Applications and Tools, Collaboration, Visualization in 3D

The Virtual, Really

Digital Urban is a must-stop blog for me these days, reminding me of the blurring between the real and the virtual, and that the virtual can and will incorporate more real, while the real can “look” more virtual. Um, does that make sense?

Whatever, it’s a reminder that the metaverse includes virtual worlds, augmented reality, mirror worlds, and life-logging.

They recently posted about a 3D fly-through of Trondheim, and what struck me about it was that the 3D city was generated procedurally. All of the buildings and their textures generated purely from imagery. I took a fly-through (try it, it’s worth it)…and the camera movements and loading times were impressive.

I took a simple snap of the fly-through:

Trondheim 3D demo in HD from Morten Jacobsen on Vimeo.

Importing Reality
What’s clear from the fly through is that the 3D city is composed of meshes - imagine sculptys made of mega prims. So it occurred to me that there’s no reason models like this shouldn’t be easily imported into Second Life or OpenSim. Not that they aren’t already - I’ve blogged previously about importing real world models and cityscapes into Second Life, but I wonder if we’re just scratching the surface, not only in the use of virtual worlds to mirror real world locations, but in the ability to procedurally generate content.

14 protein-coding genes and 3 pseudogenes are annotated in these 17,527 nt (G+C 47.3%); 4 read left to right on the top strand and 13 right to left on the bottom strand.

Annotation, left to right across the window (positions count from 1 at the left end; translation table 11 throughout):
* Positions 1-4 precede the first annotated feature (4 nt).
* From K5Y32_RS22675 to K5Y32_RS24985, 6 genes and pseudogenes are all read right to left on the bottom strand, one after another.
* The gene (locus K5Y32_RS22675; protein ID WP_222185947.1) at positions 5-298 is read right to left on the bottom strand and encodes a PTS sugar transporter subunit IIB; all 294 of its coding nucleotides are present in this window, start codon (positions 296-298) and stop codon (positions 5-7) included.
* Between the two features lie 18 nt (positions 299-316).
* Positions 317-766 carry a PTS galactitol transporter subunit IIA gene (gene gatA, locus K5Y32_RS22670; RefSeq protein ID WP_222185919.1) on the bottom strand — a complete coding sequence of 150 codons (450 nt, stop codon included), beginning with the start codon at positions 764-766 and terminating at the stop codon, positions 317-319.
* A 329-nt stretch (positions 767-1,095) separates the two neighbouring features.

Over at Mellanium, Joe Rigby and his crew have been using 3D scanners to capture real world objects and have imported them into 3D environments. With this technology in hand, they’ve launched dot, which is setting out to:

“offer an independent web portal for all of the world’s principal heritage. Contributors, stakeholders and advocates worldwide all combine to develop and sustain life and quality in its content. The portal preserves the most important buildings, artefacts and human achievement forever.”

But it’s the 3D scanner technology that’s the kicker - the availability of lower cost machines to scan real world content in order to create 3D models opens a whole range of possibilities. I suppose we could get accurate Neko ears? Or other stuff too I’m sure.

As a proof-of-concept, Mellanium and their partners at Creaform used the highly portable Viuscan device to capture a Chinese mask, with impressive results.

A demo of the scanner:

I Can See It Now
Meantime, the boundaries of data visualization keep pushing further outwards. Digital Urban again was the one to spot this video, brought to us by the good folks at the SenseABLE City Lab at MIT showing “the number of SMS messages sent from Amsterdam in the run up to New Years Eve. With data supplied by KPN Telcom you can see the city almost breath over time with a huge peak at the cross over to New Years Day.”

Amsterdam SMS messages on New Years Eve from Aaron on Vimeo.

I recently interviewed Justin Bovington about his company’s Immersive Workspaces. I was quite taken with his concept of “living landscapes”. He described it as follows:

“And so what we’re trying to do at the moment is to tap into traditional back-end databases and creating visual metaphors in cyberspace. So what happens, the environment itself becomes a living embodiment of the company. And again we call those living landscapes. Pull your mouse out and you can see this wonderful tapestry of data. That’s changing people’s perception of their companies and ways to look at data together and that’s really quite exciting because we’ve only just tapped into that. And arguably that’s going to be a very, very powerful tool.”

The above visualization gives a strong hint of where the merger of data and 3D spaces can take us.

And in the meantime, I still take a fancy to tilt-shift photography, which makes the real seem, well, miniature and virtual, kind of like viewing Second Life on a cell phone maybe.

Flight over Miniature San Francisco (Tilt-Shift) from Inoue_k3D on Vimeo.

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